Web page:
DPP Haji appeals decision to acquit nine suspects in Solai dam tragedy

Suspects in Solai Dam tragedy Johnson Njuguna and Perry Manusukh and their lawyer Fredrick Masinde (right) at the Naivasha Law courts. [Antony Gitonga, Standard]

The Director of Public Prosecutions Noordin Haji has appealed against the acquittal of nine suspects charged with causing 48 deaths in Solai dam tragedy two years ago.

Two days after a Naivasha court set the nine free, Haji termed the decision as unfair and an abuse of the rights of the victims of the dam tragedy.

This came as Naivasha Chief Magistrate Kennedy Bidali, who acquitted the nine, dismissed a petition by the KHRC seeking to be enjoined in the case.

Bidali noted that the ruling which freed the suspects had covered the issues of the petition noting that in the past victims had sworn an affidavit against been represented in the court.

The magistrate, however, declined to issue orders asked for by the defense seeking to have sureties of the suspects discharged saying that this would be handled by the upper court.

In the case, Perry Manusukh Kanasagara the owner of the farm and eight others, were charged with 48 counts of manslaughter on May 9, 2018 in Solai, Nakuru.

The other eight are Vinoj Jaya Kumar, Johnson Njuguna, Luka Kipyegen, Winnie Muthoni, Jacinta Were, Tomkin Odo Odhiambo, Williec Omondi and Lynette Cheruiyot.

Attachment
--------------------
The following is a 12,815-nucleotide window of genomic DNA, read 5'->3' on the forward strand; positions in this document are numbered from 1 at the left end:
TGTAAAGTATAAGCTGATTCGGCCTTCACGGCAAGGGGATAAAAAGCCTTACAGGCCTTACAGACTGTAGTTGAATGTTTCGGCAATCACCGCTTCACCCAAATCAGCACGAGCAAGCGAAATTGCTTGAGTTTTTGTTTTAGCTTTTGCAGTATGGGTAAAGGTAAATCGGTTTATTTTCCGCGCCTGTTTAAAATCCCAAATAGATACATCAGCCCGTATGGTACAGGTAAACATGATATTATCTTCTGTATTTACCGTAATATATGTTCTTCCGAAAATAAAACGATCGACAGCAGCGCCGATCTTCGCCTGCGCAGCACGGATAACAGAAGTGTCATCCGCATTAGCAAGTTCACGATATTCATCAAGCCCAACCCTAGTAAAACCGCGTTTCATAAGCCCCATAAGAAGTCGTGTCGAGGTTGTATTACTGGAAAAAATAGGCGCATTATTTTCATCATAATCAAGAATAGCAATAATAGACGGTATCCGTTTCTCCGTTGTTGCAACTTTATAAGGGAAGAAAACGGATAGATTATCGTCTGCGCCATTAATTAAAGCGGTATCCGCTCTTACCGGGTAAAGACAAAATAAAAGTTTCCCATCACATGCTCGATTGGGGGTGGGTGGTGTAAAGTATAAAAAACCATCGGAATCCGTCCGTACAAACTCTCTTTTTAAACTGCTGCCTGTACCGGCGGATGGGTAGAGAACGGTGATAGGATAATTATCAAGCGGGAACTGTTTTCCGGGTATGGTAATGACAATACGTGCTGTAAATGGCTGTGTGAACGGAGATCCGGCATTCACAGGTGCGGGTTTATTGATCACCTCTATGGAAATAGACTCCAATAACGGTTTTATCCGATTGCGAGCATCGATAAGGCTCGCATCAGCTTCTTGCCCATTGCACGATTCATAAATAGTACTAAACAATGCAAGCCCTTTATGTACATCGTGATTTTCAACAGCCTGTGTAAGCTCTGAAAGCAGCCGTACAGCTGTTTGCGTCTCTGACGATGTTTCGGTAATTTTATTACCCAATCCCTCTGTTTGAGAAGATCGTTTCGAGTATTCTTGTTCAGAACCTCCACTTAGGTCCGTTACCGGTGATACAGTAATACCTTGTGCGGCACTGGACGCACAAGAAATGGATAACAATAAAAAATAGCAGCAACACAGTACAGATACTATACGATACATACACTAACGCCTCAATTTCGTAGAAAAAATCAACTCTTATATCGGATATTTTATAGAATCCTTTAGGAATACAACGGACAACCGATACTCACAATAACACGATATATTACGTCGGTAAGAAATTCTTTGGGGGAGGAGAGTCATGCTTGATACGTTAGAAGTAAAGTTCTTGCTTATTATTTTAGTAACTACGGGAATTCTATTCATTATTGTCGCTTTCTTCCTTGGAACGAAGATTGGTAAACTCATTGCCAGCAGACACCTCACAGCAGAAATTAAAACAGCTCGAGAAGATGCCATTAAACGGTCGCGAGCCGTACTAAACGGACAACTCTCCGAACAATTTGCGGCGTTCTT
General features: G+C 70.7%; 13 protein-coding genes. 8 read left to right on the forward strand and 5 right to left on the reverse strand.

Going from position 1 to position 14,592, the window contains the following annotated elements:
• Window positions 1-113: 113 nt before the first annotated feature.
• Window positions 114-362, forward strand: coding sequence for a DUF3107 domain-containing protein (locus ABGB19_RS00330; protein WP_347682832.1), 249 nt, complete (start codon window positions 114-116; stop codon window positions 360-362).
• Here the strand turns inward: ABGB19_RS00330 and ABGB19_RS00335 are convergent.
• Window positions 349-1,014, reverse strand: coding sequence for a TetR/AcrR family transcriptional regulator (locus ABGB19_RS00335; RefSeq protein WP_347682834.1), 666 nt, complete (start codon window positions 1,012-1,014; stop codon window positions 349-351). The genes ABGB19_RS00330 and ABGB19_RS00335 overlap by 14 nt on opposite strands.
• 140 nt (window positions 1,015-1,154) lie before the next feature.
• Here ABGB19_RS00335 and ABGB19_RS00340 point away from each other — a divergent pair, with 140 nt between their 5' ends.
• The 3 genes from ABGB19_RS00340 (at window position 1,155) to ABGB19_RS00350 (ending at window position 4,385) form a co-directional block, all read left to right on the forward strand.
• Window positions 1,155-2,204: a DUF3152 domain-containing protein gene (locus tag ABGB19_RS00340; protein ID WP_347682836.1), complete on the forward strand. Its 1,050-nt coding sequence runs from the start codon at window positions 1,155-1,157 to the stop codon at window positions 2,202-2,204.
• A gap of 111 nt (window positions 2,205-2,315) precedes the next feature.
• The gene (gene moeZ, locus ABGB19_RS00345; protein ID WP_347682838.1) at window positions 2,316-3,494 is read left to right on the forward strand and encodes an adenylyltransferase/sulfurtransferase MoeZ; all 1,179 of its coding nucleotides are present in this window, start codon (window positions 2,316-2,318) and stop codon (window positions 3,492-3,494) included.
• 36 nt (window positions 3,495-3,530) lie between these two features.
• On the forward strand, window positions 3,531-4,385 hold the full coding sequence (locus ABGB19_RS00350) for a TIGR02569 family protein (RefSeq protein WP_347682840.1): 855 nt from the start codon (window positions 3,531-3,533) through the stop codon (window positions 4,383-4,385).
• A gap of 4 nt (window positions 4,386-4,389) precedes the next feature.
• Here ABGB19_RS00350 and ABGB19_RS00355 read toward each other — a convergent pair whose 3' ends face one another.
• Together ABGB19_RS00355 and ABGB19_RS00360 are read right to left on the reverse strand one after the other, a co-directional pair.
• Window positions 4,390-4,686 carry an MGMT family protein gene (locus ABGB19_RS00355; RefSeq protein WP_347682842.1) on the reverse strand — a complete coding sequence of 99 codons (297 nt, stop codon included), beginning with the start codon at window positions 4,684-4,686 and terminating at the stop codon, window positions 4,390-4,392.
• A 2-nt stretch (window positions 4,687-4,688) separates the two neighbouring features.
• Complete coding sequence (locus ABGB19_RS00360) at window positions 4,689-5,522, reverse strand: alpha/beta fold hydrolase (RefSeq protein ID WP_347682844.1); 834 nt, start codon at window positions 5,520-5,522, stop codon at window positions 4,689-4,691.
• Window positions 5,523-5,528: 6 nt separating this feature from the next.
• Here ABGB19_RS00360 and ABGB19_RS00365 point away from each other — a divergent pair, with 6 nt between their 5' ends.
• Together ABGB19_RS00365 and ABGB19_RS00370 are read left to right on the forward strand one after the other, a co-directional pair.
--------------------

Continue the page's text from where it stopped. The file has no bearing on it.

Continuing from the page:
State Counsel Alexander Muteti said that they had already gone to the court to seek the revision of the case which has been going on for the last eighteen months.

He said that they would be seeking orders to stop the ruling by the magistrate and for the case to proceed to its logical conclusion.

“The decision by the court to acquit the nine accused under Section 210 of the Criminal Procedure Code is improper since the prosecution had not tendered any evidence,” he said.

Outside the court, the victims of the tragedy flanked by officials from the DPP’s and KHRC office termed the ruling as unfair.

According to Isaac Chege, apart from filing an application seeking a revision of the case, they would lodge a complaint with the JSC over the conduct of the judge.

“The victims are aggrieved by this ruling and find that there has been a blatant miscarriage of justice  because they were not given a chance to present their case,” he said.

This was echoed by another victim Stephen Kuria who said that they were aggrieved by the court decision as their suffering was not considered before the case was thrown out.

Lawyer Hagai Chimei for KHRC and the victims questioned the ruling adding that they would also be heading to the court to appeal against the acquittal.

“This case is of high public interest and everyone is concerned by the decision to acquit the suspects before the victims’ side of the story could be heard,” he said.